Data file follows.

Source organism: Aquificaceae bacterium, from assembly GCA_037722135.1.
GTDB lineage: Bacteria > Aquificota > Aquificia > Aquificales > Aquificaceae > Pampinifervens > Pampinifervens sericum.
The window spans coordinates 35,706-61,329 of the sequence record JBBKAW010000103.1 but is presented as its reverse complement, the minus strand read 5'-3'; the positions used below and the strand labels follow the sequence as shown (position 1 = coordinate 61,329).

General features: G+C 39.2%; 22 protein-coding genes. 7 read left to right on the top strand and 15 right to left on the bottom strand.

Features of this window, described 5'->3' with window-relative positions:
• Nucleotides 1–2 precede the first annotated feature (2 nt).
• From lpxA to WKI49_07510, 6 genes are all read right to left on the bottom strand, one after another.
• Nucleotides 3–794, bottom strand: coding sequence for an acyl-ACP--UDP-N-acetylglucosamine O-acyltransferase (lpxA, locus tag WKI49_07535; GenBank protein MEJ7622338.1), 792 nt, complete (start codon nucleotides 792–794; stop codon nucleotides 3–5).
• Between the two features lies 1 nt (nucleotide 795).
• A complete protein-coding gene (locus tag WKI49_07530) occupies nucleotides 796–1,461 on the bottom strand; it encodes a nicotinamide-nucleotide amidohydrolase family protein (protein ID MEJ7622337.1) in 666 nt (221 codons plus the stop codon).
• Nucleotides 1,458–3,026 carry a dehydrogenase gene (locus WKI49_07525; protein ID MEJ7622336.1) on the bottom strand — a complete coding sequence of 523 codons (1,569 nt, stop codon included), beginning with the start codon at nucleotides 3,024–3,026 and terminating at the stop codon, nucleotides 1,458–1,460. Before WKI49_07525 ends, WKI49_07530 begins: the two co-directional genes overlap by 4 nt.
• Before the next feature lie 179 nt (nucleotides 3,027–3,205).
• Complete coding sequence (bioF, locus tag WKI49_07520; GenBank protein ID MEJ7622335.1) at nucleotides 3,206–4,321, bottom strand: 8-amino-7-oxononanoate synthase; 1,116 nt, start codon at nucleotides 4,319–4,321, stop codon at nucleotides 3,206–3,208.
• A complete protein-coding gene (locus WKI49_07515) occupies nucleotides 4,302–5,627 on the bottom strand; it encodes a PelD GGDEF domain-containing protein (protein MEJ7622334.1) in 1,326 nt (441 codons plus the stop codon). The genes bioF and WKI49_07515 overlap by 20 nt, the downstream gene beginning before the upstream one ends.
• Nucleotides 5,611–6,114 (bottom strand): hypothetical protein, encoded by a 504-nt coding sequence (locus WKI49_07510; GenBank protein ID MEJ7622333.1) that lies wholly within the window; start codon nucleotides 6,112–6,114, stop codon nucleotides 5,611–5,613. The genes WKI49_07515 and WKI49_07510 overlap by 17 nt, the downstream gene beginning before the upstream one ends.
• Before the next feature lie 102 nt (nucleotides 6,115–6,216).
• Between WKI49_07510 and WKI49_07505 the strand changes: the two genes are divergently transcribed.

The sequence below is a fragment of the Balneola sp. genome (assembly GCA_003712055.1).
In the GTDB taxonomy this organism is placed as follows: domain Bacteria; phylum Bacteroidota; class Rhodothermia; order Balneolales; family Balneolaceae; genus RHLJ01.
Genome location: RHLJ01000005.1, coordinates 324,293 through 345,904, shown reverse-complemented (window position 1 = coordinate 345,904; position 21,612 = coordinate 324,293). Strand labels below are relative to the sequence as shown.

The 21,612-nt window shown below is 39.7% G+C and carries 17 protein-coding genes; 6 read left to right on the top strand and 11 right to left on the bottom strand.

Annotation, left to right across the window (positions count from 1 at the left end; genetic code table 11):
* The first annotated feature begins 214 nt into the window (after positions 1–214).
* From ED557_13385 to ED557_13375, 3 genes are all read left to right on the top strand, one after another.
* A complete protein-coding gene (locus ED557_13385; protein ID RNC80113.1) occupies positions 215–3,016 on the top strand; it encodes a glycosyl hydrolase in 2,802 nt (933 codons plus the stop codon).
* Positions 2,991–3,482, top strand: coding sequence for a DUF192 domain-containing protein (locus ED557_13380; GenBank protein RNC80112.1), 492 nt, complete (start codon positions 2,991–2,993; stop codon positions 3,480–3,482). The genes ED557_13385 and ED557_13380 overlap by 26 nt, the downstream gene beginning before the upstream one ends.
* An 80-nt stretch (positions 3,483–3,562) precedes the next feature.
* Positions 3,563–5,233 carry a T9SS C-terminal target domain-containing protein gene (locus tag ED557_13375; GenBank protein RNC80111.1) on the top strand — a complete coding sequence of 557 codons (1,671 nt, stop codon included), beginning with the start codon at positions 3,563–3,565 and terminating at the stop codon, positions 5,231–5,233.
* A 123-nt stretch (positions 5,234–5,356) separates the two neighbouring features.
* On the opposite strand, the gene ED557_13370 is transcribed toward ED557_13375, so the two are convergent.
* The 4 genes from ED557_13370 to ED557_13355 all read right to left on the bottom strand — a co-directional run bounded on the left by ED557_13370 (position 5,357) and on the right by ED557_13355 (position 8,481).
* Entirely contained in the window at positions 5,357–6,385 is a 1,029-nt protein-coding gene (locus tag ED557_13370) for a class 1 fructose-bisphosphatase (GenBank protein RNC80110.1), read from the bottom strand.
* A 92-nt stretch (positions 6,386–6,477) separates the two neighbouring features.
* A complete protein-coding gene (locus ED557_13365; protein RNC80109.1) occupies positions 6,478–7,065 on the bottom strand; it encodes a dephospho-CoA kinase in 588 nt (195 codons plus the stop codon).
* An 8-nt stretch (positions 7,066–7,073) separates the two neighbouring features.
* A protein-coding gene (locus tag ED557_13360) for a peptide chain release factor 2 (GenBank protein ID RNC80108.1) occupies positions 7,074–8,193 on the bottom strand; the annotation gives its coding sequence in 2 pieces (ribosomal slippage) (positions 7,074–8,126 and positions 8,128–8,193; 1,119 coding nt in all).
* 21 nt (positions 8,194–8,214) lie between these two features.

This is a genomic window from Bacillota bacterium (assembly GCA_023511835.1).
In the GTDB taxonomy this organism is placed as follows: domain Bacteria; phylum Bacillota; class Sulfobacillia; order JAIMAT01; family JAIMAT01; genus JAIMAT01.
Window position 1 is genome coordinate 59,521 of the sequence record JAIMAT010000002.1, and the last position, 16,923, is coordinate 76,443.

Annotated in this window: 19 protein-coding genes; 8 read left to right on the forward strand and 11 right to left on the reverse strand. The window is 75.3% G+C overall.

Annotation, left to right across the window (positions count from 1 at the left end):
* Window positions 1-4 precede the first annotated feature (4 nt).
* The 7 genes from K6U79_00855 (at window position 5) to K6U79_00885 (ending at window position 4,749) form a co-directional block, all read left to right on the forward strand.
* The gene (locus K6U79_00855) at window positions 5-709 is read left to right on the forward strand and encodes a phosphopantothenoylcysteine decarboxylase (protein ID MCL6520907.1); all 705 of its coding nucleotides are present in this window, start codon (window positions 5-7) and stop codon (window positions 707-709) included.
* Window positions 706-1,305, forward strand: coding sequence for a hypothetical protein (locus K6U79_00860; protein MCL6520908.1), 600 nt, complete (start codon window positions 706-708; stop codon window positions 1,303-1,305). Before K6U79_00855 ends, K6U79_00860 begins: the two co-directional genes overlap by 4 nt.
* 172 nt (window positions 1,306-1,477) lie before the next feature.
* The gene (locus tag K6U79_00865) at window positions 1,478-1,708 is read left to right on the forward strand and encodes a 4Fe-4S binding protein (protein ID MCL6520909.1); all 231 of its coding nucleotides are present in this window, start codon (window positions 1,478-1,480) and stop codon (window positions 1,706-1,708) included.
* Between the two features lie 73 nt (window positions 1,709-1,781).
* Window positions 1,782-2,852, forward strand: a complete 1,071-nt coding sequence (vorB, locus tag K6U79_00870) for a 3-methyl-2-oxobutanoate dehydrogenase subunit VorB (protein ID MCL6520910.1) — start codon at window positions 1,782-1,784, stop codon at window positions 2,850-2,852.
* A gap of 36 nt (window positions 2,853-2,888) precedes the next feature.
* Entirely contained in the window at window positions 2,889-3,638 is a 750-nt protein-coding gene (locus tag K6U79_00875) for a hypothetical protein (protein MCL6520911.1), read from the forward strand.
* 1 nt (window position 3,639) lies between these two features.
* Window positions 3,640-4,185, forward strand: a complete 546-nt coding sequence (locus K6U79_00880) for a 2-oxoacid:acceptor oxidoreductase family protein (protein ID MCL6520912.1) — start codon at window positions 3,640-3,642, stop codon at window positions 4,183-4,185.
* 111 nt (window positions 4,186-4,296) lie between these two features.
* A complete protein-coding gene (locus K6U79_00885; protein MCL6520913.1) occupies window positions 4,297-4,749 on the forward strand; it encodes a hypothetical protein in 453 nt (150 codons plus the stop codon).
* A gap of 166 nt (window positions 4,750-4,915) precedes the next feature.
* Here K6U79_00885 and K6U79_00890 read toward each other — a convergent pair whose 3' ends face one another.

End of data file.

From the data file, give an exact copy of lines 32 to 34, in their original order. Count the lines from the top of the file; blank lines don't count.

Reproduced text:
* Entirely contained in the window at positions 5,357–6,385 is a 1,029-nt protein-coding gene (locus tag ED557_13370) for a class 1 fructose-bisphosphatase (GenBank protein RNC80110.1), read from the bottom strand.
* A 92-nt stretch (positions 6,386–6,477) separates the two neighbouring features.
* A complete protein-coding gene (locus ED557_13365; protein RNC80109.1) occupies positions 6,478–7,065 on the bottom strand; it encodes a dephospho-CoA kinase in 588 nt (195 codons plus the stop codon).